Long about 3 months ago, I took stock of the coming summer months and realized I was crap-screwed. School was ending, and with it, the delicate tether to schedule and order that keeps me from piddling away time online while the kids play Angry Birds and we all pitifully hang out in our pajamas until 4pm.
We had this glorious gift of TIME upon us. Gorgeous days of sunshine and childhood that were made to be spent well and not wasted fruitlessly. I wanted to have fun with them this summer. I wanted to play and do things we would remember.
I’ve learned that with my personality, I can’t ever really relax and enjoy things until I feel like some responsibilities are addressed. It’s such a carefree lifestyle, I know. This means, to have a “good” day in my book, I need to cross a few things off the list so I feel freed to truly delight in play. Otherwise, I spend my evenings grouching over having fussy, dull days of nothingness.
Not to mention, there were things that actually needed to happen this summer. I am nervous upon nervous for my son’s entry into 1st grade, and when the school “strongly suggests” he bone up on his reading skills, you’d better believe this mama is going to do everything she can to make that happen.
Also, I think there’s something solid to be said for brushing teeth every day, no matter how bohemian-relaxed you are in all other regards of cleanliness. And I’m not exaggerating when I say this teeth cleaning wouldn’t happen unless I checked myself. I must make it an intentional point to rock some of these tasks or it’s not going to happen.
So, it was time to get organized. Time to find a solution. I thought, I pondered, I Pinterest-ed. And suddenly those chore charts that I spent the early years of my kids’ lives eschewing didn’t seem so very crazy. In fact, they seemed incredibly smart.
To be clear: this is NOT a sponsored post. I don’t have any dedicated belief that one chore chart over another is better. And I know that far craftier gals create brilliant homemade versions. I went with the Melissa and Doug version for the sole reason that Melissa and Doug has never failed me and that I will never be a crafty girl.
And this is the very real-life account of how the chore chart saved our summer:
1) I ordered two of this chart. Two because I have two kids, and it seemed far easier and clearer for them to each have their own.
2) I made it seem like Christmas morning when the charts arrived. I talked them up to be better than sliced bread and got the kids really excited.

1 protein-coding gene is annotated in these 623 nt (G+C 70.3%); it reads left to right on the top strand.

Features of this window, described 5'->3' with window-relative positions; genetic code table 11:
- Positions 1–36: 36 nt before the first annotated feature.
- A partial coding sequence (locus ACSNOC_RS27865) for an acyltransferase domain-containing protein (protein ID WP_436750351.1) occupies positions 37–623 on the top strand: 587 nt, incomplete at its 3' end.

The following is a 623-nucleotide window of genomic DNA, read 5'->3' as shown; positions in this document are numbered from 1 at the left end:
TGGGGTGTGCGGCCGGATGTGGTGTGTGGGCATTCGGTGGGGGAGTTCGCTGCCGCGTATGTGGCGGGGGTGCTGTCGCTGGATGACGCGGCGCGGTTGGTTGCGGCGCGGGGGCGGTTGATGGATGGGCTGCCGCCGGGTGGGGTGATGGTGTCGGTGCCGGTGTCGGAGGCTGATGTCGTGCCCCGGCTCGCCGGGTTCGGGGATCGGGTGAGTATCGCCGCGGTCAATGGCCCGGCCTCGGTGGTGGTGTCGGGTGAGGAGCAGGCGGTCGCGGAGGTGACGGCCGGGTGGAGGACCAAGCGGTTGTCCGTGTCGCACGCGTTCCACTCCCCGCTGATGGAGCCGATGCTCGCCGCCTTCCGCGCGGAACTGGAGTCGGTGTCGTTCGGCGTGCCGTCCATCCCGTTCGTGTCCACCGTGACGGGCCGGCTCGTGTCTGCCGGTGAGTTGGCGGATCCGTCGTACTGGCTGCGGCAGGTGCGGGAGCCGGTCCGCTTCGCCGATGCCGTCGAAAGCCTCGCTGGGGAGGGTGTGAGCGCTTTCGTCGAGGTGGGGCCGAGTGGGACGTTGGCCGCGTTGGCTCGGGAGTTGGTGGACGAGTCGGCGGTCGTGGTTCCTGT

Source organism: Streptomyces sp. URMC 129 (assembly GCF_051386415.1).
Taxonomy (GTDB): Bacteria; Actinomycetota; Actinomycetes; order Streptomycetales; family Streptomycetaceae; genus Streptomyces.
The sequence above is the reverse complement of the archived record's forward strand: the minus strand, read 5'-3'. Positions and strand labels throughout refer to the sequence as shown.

3) I filled in slots with things I knew needed to happen this summer: Reading Eggs (an online reading program my kids love that teaches skills), homework (I am not totally insane: I made my son do only one sheet/day of the ginormous packet his teacher sent home for the summer), practicing piano (again, not insane: I will take 5-10 minutes/day), brushing teeth and getting dressed.
4) I filled in the rest with things we are shooting for: keeping hands to ourselves, not whining (Please God), putting toys away, etc. Note that most of these are small tasks and often intangible: this is summer, a time of kicking back–not huge demands.
5) I threw the kids in the minivan and trekked us to Target. I set them loose in the dollar aisle (Have I mentioned I love the Target dollar aisle? LOVE IT) I told them to choose prizes they’d like to get throughout the summer. I spent less than $30 and came home and threw all the loot in a bag.
6) Every week, if they marked off enough boxes on their chore charts, they got to grab one of their prizes out of the bag. Let’s be honest, it’s summer, as long as they have a sizeable number of checks on their charts, they’re getting a prize. Read: they will get a prize every week for motivation’s sake, but they don’t know this.
Final story: yes, there are days we forget about the chore charts altogether (I think this is a healthy thing), but there are many more days they inspire us to get a few important things done and then go play the rest of our summer days away. The kids think it’s really cool to see a tangible reward for their efforts–things like setting the table and doing a sheet of homework feel like a huge effort to them in the summer months. The charts motivate them to keep going and teach them basic principles of time management.
Moreover, these chore charts serve as a semblance of order and purpose to days which could so easily be otherwise lost. For us they are a total win. A saving grace of sanity in the otherwise mess of this child-rearing gig. Count me in!
For another sanity win in adding some order to your day, check out my new VProud conversation on whether it’s smart to host a playdate at your house!
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